We sat down with intuitive award-winning author and conscious media personality Patrice Washington to talk about the key to financial wealth… and no, it’s not about creating a budget or any of the typical listicles you’d expect. Patrice is the author of Redefine Wealth for Yourself and the leading voice and creator of The Redefining Wealth Podcast. In 2020, SUCCESS Magazine named Patrice one of 12 Inspiring Black Voices in Personal Development, and has been recently featured on Forbes.com as one of the “15 Inspiring Podcasts for Professionals of Every Stripe.”
Patrice is committed to teaching a holistic approach to life while redefining the term “wealth” back to its original meaning, “well-being” — and don’t worry, we unpack just what that means here.
Conscious Connection: What motivated you to redefine wealth? How did you come up with this empowering ideology?
Patrice Washington: I think like many of us, our purpose is really birthed out of a painful time. I didn’t realize I needed to redefine wealth until I had kind of crashed and burned with what I thought the original meaning of wealth is. Most people see [wealth] as money and material possessions, and in 2007, I had all that. I had started a business during my senior year in college and grew it to a seven figure business by 25-years-old.
I literally thought that I would ride off into the sunset with the house and the cars and the vacations and the ‘eating good’ and all of the things until the  recession hit. By 2008, I was scraping up change even though I had saved; I thought I had diversified. And then [I] find myself at this point… on the bathroom floor crying and snotting and bawling, ‘Why me?’
I thought I did everything right.
And [then] I found this scripture. It was Proverbs 17:16, and it said, ‘what good is money in the hands of a fool if they have no desire to seek wisdom?’
I was confusing knowledge for wisdom. Knowledge is information and education, but wisdom is the application of that information. And I had never known the difference until that point. So that began the journey of like, ‘okay, well, if I’m confusing words like knowledge and wisdom, maybe I was confusing what wealth really means.’ And it got me on this path of digging through the dictionary. So basic!
The 12th century original definition of wealth is the condition of well-being. It’s not money and material possessions, which obviously was added on, you know, as centuries have gone on. That was the beginning for me… but I didn’t start to share it publicly until 2017.
For many years I was on the Steve Harvey Show and Dr. Oz. It was just this consistent, constant request to talk about savings and to talk about debt elimination and to talk about investing. And I’m like, ‘But guys, we’re missing it!’ We are full human beings, right? We are having this full experience. We’re just missing the mark. And in all the work that [I‘ve] [done] with people one-on-one over the years, it was hardly about a budget. It was hardly about coupons.
We were talking about their spirits.
Just think of this last year we’ve been in… from that last recession… the pandemic — folks are broken in spirit. We have to be able to also speak to the spirit of a [human] versus, ‘Here’s how to check your credit report, how to download a budgeting app.’
We can say these things over and over again. And we have, but until we address how that connects with the spirit of the person and that brokenness they may be experiencing mentally, physically, spiritually, emotionally, relationally — they’re never going to actually follow through. [That] is why there can be millions of books on personal finance and people are still struggling. So much of that work is… ‘do this task, check [this] off.’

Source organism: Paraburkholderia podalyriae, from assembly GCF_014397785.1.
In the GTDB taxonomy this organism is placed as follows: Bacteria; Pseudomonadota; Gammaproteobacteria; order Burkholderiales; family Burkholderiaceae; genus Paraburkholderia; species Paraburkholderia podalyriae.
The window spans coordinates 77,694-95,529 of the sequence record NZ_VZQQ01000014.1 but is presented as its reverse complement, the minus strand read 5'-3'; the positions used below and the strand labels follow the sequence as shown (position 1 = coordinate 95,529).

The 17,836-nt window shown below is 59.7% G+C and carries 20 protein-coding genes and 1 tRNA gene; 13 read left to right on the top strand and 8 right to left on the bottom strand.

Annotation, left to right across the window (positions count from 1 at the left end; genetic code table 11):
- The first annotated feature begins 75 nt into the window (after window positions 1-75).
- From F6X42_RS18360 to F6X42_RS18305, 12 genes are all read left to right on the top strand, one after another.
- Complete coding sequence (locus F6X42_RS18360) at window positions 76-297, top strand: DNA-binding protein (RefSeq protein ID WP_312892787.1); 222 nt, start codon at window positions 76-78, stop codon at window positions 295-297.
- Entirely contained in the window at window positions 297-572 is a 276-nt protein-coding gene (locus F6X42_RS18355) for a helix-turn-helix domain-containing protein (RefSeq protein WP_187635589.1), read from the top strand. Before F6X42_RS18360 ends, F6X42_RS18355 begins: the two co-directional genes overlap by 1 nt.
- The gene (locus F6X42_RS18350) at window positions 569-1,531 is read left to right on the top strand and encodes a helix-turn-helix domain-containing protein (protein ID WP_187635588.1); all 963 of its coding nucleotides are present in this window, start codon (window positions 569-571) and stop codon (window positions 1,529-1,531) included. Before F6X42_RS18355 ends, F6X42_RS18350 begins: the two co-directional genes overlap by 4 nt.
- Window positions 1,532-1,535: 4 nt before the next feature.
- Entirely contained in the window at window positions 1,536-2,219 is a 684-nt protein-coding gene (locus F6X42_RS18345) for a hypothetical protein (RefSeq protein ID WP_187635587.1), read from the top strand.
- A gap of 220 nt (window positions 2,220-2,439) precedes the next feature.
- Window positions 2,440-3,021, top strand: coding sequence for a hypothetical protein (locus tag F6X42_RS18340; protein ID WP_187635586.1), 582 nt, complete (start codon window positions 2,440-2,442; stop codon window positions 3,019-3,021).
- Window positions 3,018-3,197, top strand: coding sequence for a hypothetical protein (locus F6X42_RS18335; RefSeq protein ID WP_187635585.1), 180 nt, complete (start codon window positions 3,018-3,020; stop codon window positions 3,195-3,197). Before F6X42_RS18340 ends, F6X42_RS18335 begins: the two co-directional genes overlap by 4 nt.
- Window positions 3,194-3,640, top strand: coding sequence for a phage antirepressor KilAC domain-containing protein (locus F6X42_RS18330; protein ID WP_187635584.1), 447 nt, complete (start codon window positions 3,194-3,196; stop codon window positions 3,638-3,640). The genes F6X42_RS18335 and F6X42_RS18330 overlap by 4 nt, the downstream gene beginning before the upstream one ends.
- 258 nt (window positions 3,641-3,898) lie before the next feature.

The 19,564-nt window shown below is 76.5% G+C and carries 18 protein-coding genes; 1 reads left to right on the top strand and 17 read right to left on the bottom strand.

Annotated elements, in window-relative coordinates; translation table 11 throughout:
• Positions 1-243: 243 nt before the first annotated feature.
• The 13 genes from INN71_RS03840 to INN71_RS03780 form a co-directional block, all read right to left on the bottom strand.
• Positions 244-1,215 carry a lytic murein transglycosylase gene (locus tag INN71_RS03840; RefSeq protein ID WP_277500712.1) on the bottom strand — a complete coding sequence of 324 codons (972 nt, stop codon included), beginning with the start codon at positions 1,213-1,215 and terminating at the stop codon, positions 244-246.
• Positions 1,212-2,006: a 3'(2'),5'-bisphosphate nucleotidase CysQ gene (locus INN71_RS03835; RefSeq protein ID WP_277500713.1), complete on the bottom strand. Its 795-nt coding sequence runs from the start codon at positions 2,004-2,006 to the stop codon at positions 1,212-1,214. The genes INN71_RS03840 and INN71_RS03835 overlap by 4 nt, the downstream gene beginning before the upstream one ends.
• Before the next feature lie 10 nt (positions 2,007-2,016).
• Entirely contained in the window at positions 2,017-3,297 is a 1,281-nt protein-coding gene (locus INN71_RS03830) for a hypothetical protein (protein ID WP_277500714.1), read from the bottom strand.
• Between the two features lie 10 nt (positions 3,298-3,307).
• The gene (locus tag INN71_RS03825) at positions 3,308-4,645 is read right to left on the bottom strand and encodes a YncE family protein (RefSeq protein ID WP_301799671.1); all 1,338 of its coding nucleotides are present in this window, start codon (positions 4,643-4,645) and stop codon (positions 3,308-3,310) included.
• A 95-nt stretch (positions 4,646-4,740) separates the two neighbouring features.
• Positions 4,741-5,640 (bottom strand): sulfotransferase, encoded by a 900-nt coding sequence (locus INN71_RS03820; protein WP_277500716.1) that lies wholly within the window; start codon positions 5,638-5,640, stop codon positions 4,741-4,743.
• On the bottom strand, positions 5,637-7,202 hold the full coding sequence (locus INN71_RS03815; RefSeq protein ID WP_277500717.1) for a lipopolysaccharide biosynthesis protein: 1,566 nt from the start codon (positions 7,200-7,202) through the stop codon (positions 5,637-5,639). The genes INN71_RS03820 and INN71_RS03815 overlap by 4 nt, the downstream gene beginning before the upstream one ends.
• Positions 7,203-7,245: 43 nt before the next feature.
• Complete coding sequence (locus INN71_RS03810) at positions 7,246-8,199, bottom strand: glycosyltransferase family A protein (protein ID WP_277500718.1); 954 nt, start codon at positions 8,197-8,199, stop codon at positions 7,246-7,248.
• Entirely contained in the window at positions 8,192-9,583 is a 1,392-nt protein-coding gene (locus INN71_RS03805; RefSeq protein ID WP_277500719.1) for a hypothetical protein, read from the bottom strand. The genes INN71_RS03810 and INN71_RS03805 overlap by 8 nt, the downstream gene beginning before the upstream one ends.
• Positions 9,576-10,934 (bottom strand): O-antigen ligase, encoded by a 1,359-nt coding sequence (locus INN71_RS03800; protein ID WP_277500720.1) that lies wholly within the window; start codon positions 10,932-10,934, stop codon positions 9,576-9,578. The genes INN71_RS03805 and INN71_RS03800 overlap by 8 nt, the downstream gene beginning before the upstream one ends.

People can’t even get to the first one when they don’t feel worthy or when they are in beat up mode, when they are depressed, embarrassed, feeling guilty, feeling shame. So [if] we don’t deal with the spirit, how can you ever take the first step? Most people can’t or they take a step one step forward and [a few] steps back.
CC: I love that you said that. It’s so true.
PW: It’s so real. I feel like as a culture, we’re moving more towards conscious living, where there’s more conversation about approaching anything in life from a holistic perspective. Everything is integrated. I think that if we try to isolate that [perspective] we do the very people we say we want to serve a disservice because we’re making them feel like something’s wrong with them. It’s that constant, ‘Why can’t I just do this thing? This seems simple enough.’
I felt personally in my own practice that the only way I could help people get results was by adding these holistic components so that doing the thing they already knew [how] to do just felt like the natural next step, as opposed to it being this hard push.
CC: What is your daily routine? How does it further your conscious-driven career?
PW: My whole life is really set up by the [six] pillars. I talk about the Six Pillars of Wealth, but I [tell] my audience, I don’t just talk about it — I live it. The first thing I do in the morning either has to do with my fit pillar or my faith pillar. They flip flop depending on the day. On an average day though, I wake up around 5:00-5:15 AM, no alarm clock. I just get up when my body is like, ‘it’s time.’
CC: That’s amazing!
PW: I typically go in my prayer room, so I have a prayer room just off my master bedroom closet. And I usually will light a candle in there, dim the lights, and I’ll either read my Bible or read a spiritual type of book. I have affirmation cards in there. I usually journal, even if it’s just for five minutes, just kind of like a brain dump, ‘Hey, this is what’s on my heart right now. Let me just clear it out.’ That’s usually 40 minutes or so.